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08 Sep 2011
Over the past 30 years the Domain Name System has become an integral part of the operation of the Internet. Due to its ubiquity and good performance, many new applications over the years have used the DNS to publish information. But as the DNS and its applications have grown farther from its original use in publishing information about Internet hosts, questions have arisen about what applications are appropriate for publication in the DNS, and how one should design an application to work well with the DNS.
The DNS basically is a client-server system that provides a map from a tree-structured name-space into arrays of typed records. That is, a client sends a name and a record type to a server which has authoritative data for that name, and the DNS server returns a set of records. The set may be empty (often known as NOERROR from the name of the status code), or it may be nonexistent (NXDOMAIN) which is semantically different.
The names are a sequence of string labels representing a path from the root of the DNS to a node. Although the DNS protocol is almost 8-bit clean (other than case folding the 26 upper and lower case letters), by convention all labels are composed of 7-bit ASCII printing characters. Names are conventionally written with a dot separating the labels, although a dot is a valid character in a label.
The records returned have types known as RRTYPEs. Each RRTYPE has a well-defined format for the fields in the record. Common RRTYPEs are A, which includes an IPv4 address, and MX, which includes the name of host that handles mail for a domain and a number that gives the relative priority of multiple hosts handling mail for a domain. Although it is possible to make an "any" query, because of the way that DNS caches work, the only reliable way to determine if a particular kind of record is present at a name is to make a query for that record type.
Delegation and caches
The DNS divdes up its work using delegation and caches. A DNS server can delegate the tree at and below any node, known as a zone, to one or more other servers. In response to a query for a name in the delegated tree, the delegating server returns a list of the servers to which the tree is delegated. The client then resends the query to one of those servers. Chains of three or four levels of delegation are common. Each zone can be (and typically is) managed separately from the zones above it and below it.
Rather than send queries directly to the authoritative servers, most DNS clients instead query a local cache which queries the authoritative servers on the client's behalf. This has two practical advantages. One is that the cache handles all of the delegation following, as well as some other name indirection due to CNAME and DNAME records, allowing a much simpler query library in the client. The other is that the cache remembers and reuses the results of previous queries, notably including queries that provided delegation information. DNS caches are believed to be highly effective, although actual data on their effectiveness is surprisingly sparse. Hence applications with high query rates and few repeated queries may cause problems for DNS caches, both because of the amount of DNS traffic caused directly, and because the results will replace other entries in caches, causing more DNS traffic to re-fetch results that would otherwise have been available in the cache.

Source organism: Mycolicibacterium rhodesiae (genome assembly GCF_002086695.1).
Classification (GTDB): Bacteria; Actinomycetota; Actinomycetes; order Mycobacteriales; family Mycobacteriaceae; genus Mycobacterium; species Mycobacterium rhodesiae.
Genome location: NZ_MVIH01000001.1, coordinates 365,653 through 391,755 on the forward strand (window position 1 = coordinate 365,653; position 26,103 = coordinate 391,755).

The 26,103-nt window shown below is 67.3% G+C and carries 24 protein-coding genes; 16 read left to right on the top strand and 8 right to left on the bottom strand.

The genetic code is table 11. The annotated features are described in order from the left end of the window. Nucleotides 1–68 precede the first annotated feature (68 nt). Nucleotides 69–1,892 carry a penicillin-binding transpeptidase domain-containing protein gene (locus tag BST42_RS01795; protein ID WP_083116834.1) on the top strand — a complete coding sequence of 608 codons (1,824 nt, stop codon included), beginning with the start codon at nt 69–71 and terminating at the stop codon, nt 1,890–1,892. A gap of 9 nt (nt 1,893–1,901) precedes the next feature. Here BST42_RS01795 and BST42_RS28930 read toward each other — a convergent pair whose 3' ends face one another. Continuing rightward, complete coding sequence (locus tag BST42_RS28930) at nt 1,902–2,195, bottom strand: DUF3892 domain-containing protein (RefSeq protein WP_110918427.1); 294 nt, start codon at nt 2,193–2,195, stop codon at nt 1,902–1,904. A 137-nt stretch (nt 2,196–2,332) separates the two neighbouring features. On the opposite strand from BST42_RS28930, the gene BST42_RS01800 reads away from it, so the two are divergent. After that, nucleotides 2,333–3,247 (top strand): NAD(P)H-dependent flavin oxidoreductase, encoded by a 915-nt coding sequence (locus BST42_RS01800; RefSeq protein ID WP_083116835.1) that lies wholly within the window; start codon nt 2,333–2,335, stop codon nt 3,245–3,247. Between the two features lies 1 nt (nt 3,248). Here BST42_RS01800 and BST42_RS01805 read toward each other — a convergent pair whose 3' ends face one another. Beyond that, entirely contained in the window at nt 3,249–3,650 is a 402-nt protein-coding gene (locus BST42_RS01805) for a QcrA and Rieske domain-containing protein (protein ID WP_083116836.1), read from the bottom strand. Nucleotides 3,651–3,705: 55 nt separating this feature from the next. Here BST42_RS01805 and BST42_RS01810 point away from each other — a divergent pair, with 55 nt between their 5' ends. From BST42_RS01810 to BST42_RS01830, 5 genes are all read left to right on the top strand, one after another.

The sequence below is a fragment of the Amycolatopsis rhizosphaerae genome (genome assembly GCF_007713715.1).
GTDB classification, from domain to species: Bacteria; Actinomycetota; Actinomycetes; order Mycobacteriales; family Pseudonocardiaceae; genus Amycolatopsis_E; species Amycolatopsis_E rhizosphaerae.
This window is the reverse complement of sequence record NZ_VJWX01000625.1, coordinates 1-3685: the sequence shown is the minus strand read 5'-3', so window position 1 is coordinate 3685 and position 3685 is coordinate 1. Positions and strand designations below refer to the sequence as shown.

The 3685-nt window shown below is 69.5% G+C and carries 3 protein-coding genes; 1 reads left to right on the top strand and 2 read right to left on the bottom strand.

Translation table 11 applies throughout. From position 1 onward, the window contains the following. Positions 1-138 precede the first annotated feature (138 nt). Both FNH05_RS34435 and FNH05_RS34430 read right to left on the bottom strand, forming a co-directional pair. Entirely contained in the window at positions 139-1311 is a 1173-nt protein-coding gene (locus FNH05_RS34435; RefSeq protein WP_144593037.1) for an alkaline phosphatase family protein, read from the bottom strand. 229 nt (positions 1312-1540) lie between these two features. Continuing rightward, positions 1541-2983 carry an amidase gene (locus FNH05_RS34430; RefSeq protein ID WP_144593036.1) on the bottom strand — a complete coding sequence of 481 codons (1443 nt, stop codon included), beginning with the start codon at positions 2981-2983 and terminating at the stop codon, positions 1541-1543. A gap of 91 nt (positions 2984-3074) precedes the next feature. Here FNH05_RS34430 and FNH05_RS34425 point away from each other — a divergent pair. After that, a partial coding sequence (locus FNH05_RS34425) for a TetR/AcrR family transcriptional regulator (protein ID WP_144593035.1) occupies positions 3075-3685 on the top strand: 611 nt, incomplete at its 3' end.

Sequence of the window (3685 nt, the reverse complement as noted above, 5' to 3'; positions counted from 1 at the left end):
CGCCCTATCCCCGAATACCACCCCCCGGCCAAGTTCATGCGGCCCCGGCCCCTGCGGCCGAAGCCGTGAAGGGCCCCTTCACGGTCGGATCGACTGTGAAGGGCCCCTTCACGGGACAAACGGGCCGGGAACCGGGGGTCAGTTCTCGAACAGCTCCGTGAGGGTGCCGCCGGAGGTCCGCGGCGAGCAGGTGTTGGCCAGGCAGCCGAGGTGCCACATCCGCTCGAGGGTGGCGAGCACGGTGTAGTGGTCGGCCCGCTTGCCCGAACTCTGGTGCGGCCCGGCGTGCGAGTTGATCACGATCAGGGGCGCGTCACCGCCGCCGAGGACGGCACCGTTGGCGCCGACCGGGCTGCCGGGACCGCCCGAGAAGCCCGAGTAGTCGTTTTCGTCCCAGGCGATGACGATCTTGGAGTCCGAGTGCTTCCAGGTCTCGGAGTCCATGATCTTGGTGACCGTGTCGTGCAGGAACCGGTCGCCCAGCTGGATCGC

The set of records in each authoritative server is provided via some kind of provisioning system. The original model in RFCs 1034 and 1035, the 1987 documents that are the basic definition of the DNS, assumed that the data for each zone would be hand edited into a text file known as a master file which is then loaded into one of the authoritative servers, known as the master for the zone. The rest of the zone's servers, known as slaves, use AXFR queries to copy over the zone, and recopy whenever the zone changes. A more recent modified version of AXFR called IXFR allows slave servers to copy just the changes to modified zones.
Although there are still plenty of zones that work this way, it doesn't scale very well for servers with very large zones, or that serve many different zones. Since the details of server provisioning, including the distinction between master and slave servers, are not apparent to DNS clients, many servers are provisioned in other ways, such as storing the zone data in a data base, using a web-based front end to manage data base or text zone data, or in some cases such as rbldnsd (the server used for most DNS blacklists and whitelists) to store the zone data in an entirely different form and create the DNS responses on the fly.
Although provisioning systems have not gotten a lot of attention from the DNS community, they are a key part of the DNS system. Most notably, provisioning systems are the main reason that it is difficult to deploy new DNS RRTYPEs, since the provisioning systems tend to have specific support for each kind of record, and need to be upgraded to handle each new record type. Limitations of provisioning systems are also a major reason that non-ASCII domain names are encoded as ASCII A-labels rather than putting the UTF-8 U-labels directly in the DNS.
In the following installments, we'll look in more detail at some of the ways the DNS works, and how that affects its suitability for different kinds of applications.
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